Norwegian Air Shuttle said lower unit costs helped the airline earn a NOK300 million ($37 million) profit for the second quarter, reversed from a loss of NOK691 million in the year-ago period.

The low-cost, long-haul carrier, which has been growing aggressively—expanding its fleet and launching numerous new bases and destinations—has met with some skepticism over a pace of growth that is not seen as sustainable. Norwegian has sought to address these concerns, reiterating that growth would now slow and ramp-up costs decrease, in line with its strategy.

In the 2018 first quarter, Norwegian had posted a NOK2.2 billion operating loss.

As well as a decline in unit costs, its second-quarter profit was helped by a one-off gain amounting to NOK455 million, reversed from a NOK197 million loss, resulting partly from translation of working capital in foreign currency and a gain of NOK 254 million from forward contracts on currency and fuel.

Unit costs decreased 9% during the quarter, and by 19% excluding fuel. 

Norwegian said it achieved the unit cost reduction despite recording the peak of its growth, with ASKs up 48% and increasing fuel prices. Traffic measured in RPKs grew 46% during the quarter.

Yields declined 10% compared with the second quarter of 2017.

“Norwegian today posted a set of results that appear to point towards significant cost reduction, as it puts the brakes on spending,” wrote Bernstein analyst Daniel Roeska in a research note. “However, digging a little deeper into the numbers raises more questions, as the 19% reduction in unit cost included other losses and gains relating to several non-operational issues.”

He added: “Flat maintenance expenses were a key driver of reduced unit cost across the quarter. There may be a chance that this is a timing issue, and the company may see a greater level of maintenance spending later in the year.”

The carrier has been attracting M&A interest in recent weeks, rejecting two full takeover offers from International Airlines Group (IAG) after the British Airways parent bought a 4.6% stake in Norwegian in April. Other parties, including Lufthansa, are also interested, whether in a full takeover, partnership or share purchase.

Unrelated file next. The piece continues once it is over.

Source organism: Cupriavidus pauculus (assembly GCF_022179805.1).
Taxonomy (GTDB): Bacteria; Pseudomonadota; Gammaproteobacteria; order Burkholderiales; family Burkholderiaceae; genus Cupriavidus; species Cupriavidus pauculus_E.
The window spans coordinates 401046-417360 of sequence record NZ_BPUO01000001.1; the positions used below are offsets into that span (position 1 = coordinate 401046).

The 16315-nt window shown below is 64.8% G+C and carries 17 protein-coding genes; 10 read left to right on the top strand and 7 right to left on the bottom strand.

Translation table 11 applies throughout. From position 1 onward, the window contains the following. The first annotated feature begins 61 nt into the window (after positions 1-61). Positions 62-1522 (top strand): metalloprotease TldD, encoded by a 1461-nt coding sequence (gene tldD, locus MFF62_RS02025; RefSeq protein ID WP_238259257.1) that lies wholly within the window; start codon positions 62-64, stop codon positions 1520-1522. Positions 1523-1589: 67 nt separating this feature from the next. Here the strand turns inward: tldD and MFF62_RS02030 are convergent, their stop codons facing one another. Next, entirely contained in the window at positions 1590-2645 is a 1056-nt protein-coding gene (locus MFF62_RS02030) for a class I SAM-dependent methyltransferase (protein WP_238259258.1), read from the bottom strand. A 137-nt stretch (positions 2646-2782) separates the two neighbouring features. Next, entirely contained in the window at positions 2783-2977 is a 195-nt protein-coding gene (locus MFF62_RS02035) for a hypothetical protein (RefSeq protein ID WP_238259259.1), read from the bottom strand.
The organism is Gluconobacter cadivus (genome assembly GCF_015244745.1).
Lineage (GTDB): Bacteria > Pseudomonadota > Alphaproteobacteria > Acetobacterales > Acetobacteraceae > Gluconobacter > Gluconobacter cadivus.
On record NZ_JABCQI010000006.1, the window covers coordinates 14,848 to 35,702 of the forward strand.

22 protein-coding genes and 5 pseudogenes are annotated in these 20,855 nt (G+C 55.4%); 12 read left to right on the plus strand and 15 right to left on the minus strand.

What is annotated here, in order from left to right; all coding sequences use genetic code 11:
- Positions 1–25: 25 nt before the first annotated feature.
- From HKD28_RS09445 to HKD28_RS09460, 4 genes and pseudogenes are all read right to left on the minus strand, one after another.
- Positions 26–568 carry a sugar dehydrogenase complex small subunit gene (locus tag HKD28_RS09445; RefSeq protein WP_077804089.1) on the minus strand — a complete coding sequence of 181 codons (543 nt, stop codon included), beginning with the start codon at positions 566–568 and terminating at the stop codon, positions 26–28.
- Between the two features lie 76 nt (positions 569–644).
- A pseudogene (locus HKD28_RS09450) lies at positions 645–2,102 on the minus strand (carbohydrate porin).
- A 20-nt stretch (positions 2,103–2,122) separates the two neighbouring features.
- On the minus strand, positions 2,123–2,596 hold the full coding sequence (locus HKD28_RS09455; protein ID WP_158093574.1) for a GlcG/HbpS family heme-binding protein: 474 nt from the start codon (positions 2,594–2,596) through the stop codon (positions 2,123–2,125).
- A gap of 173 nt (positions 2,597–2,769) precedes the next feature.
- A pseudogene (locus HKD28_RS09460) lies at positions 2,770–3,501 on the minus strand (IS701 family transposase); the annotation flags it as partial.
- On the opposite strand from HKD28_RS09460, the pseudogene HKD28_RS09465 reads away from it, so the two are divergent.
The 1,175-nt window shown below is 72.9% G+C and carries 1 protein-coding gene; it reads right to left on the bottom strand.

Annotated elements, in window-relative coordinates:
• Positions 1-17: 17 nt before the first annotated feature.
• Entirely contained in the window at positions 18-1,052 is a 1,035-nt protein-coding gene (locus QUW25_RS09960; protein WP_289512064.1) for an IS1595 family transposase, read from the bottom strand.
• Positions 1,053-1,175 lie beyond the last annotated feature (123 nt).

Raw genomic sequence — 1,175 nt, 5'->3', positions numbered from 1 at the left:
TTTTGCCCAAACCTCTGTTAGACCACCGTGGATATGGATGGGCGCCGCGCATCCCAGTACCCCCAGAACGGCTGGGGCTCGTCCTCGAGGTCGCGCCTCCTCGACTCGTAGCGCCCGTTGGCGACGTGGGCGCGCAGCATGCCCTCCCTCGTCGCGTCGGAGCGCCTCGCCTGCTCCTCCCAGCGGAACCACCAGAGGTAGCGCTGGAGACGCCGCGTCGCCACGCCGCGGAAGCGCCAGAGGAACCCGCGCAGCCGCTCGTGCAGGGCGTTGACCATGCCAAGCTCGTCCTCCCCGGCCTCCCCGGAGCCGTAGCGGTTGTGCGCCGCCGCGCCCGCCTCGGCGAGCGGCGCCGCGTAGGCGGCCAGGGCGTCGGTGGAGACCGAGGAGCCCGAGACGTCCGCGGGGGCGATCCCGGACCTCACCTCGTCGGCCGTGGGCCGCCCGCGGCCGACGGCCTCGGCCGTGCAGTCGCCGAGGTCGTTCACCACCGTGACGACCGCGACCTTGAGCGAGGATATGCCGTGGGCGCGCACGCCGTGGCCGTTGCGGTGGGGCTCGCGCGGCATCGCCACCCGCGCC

In the second quarter, three Boeing 787-9s and two 737 MAX 8s joined the fleet; Norwegian said this year it is taking delivery of 11 787-9s, 12 737 MAX 8s, as well as the two 737-800 aircraft that have already been delivered.

The airline carried 10 million passengers—16% more—during the second quarter, but load factor slipped by 0.9 percentage points to 86.8%.

“Despite being at the peak of our growth phase, we have been able to present a profit and decreased unit costs during the second quarter. Going forward, the growth will slow down and we will reap what we have sown for the benefit of our customers, staff and shareholders,” CEO Bjorn Kjos said.

Second-quarter revenue of NOK10.2 billion, up 32%, represented a record high for the airline, Norwegian said, with passenger revenue at NOK8.3 billion, up from 6.3 billion.

The carrier said demand and advance bookings had been “satisfactory” entering the third quarter. “We do, however, expect some reduction in late-minute third-quarter bookings following the warm summer weather experienced in the Nordic region.”

It said it expected ASK growth of 40% for 2018, with 34% and 38% in the third and fourth quarters, respectively.

The airline plans to have 32 787s by the end of the year.

Helen Massy-Beresford,